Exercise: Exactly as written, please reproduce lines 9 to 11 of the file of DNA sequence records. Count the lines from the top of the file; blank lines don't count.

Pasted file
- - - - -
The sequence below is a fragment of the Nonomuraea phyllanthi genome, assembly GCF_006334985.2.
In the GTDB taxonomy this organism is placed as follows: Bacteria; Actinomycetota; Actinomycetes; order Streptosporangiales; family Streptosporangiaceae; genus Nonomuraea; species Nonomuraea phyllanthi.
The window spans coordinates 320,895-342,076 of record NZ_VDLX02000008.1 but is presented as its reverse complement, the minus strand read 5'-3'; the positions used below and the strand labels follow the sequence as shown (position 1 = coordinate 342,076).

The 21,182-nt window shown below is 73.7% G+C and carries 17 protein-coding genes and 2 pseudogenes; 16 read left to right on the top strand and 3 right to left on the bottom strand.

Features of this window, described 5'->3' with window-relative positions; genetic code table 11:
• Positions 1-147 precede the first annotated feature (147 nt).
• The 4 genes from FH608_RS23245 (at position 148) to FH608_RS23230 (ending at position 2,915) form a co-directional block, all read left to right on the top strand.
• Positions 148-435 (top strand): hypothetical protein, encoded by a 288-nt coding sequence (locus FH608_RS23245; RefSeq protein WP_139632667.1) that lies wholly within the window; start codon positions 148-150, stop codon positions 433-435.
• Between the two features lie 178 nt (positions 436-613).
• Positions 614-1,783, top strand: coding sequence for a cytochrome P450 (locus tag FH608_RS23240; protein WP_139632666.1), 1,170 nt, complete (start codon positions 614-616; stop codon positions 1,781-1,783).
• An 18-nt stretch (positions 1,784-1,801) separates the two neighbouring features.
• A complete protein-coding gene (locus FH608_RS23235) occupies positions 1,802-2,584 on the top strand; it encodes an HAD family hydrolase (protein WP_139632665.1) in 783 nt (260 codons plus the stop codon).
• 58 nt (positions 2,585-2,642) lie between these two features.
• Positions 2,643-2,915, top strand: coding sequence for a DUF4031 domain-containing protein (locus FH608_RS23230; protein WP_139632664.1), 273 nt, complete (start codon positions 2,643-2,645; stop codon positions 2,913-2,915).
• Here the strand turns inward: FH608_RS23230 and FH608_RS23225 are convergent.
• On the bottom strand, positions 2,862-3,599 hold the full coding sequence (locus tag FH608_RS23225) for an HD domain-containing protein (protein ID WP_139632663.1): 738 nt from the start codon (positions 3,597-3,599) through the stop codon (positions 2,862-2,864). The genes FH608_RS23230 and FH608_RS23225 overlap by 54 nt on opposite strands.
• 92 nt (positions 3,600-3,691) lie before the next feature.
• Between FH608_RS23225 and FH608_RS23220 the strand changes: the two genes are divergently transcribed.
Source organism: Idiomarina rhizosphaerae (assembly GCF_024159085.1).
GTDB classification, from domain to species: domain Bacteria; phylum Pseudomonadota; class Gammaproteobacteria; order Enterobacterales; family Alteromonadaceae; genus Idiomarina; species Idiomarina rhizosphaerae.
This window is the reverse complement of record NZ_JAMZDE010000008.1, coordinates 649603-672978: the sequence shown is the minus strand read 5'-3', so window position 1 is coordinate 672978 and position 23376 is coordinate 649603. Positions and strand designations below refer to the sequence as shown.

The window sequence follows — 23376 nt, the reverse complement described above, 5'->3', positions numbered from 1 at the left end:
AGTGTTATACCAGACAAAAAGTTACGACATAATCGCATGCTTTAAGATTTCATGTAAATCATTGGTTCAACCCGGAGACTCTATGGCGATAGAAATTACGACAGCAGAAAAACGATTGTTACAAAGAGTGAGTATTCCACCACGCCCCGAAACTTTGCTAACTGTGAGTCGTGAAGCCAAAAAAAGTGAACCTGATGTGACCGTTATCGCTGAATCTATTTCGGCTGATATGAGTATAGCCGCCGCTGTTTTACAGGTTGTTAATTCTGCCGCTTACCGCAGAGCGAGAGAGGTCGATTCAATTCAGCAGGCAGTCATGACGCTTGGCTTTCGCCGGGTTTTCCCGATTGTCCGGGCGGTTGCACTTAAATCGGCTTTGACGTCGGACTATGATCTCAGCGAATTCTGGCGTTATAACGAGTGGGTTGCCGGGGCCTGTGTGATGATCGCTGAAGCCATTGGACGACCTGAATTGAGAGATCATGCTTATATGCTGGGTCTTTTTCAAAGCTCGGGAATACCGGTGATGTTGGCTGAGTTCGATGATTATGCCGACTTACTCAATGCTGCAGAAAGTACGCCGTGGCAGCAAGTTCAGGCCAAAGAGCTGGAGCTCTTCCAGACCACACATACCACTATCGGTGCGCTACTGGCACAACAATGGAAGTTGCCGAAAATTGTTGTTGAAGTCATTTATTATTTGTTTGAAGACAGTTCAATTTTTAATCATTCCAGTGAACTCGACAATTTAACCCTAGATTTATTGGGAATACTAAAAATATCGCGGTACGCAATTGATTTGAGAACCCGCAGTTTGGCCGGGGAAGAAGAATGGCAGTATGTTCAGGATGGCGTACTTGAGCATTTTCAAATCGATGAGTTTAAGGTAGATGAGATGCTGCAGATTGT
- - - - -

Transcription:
• Between the two features lie 178 nt (positions 436-613).
• Positions 614-1,783, top strand: coding sequence for a cytochrome P450 (locus tag FH608_RS23240; protein WP_139632666.1), 1,170 nt, complete (start codon positions 614-616; stop codon positions 1,781-1,783).
• An 18-nt stretch (positions 1,784-1,801) separates the two neighbouring features.